In 2010, I was sitting in the El Dorado canyon of the Temple of Flux on Friday night. I wasn\’t there as a guardian, but as a participant visitor. All week long, I had felt a strong resonance with the energy in that particular part of the temple, and that evening I felt comfortable enough to open my mind and heart to let out whatever needed to be released.
That was the night that Megatropolis burned. As I leaned my back against the temple walls, it felt as though the structure itself were breathing with each passing pressure wave created by the fuel-air explosions. That was strangely comforting to me to think that the temple was literally breathing with me – in and out.
I sat in meditation for a while. Eventually I felt a wave of emotion rise up out of my core, and I began to weep. I wept for the passing of my grandparents. I wept for the sorrow expressed by countless others on the walls of the temple. I wept for the beauty inscribed by the blessed souls who brought light to the temple.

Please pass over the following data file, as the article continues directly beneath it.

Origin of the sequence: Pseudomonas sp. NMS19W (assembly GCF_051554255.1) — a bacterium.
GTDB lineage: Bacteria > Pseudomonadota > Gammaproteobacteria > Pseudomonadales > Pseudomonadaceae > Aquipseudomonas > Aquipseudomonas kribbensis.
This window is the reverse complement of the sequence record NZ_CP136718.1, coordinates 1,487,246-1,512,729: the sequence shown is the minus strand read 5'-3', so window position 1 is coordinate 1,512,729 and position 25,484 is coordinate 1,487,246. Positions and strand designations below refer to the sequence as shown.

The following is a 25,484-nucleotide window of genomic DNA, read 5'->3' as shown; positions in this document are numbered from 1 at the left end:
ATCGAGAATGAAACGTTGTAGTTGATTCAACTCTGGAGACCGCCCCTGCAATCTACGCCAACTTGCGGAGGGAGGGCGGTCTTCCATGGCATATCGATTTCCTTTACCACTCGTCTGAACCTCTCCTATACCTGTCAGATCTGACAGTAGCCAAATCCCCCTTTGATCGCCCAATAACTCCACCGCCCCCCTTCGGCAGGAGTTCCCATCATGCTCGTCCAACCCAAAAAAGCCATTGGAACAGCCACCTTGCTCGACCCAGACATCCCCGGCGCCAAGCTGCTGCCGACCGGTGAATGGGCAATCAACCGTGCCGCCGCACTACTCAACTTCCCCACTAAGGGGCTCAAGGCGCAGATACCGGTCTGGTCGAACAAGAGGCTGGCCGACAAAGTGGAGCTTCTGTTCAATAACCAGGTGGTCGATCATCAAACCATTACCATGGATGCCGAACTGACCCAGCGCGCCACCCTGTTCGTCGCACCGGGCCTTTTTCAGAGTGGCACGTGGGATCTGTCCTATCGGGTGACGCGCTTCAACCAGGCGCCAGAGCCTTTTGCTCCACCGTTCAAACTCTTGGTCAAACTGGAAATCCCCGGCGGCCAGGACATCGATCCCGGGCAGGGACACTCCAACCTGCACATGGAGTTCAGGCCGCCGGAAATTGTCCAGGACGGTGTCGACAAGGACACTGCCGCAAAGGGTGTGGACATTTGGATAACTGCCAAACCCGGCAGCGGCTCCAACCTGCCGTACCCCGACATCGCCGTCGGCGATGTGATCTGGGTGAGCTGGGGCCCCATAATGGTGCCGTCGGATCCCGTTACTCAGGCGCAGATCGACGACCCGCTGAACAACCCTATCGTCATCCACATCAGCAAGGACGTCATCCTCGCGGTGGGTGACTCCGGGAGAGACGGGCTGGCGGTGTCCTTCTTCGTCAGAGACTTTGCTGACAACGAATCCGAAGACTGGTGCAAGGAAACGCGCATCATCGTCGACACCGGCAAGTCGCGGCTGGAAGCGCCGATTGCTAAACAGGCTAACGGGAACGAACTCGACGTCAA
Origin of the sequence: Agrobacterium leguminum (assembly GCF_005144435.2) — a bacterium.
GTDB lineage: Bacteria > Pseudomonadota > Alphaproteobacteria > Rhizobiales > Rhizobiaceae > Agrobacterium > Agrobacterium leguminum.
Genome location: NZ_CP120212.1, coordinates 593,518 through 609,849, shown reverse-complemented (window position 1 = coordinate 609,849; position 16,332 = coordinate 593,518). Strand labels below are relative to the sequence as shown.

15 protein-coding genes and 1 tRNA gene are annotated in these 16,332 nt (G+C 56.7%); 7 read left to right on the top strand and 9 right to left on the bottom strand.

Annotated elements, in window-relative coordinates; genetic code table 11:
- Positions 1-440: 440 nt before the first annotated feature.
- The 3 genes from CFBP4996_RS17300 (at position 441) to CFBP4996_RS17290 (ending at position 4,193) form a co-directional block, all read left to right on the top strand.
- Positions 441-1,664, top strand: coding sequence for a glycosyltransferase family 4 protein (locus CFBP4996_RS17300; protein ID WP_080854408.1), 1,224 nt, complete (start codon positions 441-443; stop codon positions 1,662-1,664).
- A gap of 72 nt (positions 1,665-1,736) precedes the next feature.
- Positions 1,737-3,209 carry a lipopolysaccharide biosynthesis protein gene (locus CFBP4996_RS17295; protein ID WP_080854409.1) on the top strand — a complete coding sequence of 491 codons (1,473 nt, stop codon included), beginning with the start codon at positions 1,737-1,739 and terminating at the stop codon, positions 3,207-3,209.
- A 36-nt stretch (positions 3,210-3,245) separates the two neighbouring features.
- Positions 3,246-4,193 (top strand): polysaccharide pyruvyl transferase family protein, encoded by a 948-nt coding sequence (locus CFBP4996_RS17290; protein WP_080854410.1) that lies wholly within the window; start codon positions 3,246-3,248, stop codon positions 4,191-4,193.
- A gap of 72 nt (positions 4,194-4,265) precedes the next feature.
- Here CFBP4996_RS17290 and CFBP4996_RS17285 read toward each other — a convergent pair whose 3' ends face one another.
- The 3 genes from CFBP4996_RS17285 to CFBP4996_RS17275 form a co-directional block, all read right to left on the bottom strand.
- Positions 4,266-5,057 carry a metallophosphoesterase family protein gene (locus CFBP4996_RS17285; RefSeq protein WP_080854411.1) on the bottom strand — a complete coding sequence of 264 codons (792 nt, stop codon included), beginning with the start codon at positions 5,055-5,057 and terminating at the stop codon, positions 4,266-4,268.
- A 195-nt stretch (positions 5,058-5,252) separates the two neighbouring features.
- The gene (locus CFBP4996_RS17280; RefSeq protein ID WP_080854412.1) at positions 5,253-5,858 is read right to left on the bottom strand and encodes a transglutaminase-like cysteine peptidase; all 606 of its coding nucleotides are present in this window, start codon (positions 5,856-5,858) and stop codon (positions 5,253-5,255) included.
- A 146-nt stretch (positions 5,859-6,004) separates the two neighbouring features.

The most beautiful part of that night for me was when an anonymous gentleman sat a few feet from me on the bench and began to play a comforting melody on a double ocarina. He played for the longest time. Was it for me? Was it for him? It didn\’t matter. It was pure love. When he was done, I opened my eyes and gave him a heartfelt “thank you”. He simply said, “you\’re welcome”. That\’s all that needed to be said.
That experience cemented for me the sacredness of the temple ground. That absolutely blank patch of desert that is the locus spiritus for so many. Not simply because an artist built us a physical structure, and not only because so many people exposed their pain and desires there, but because the sum of the two is exponentially greater than the sum of its parts. Space, time, and spirit collide at the temple like no other place on earth (as far as I\’ve experienced), and that\’s what keeps drawing me back home.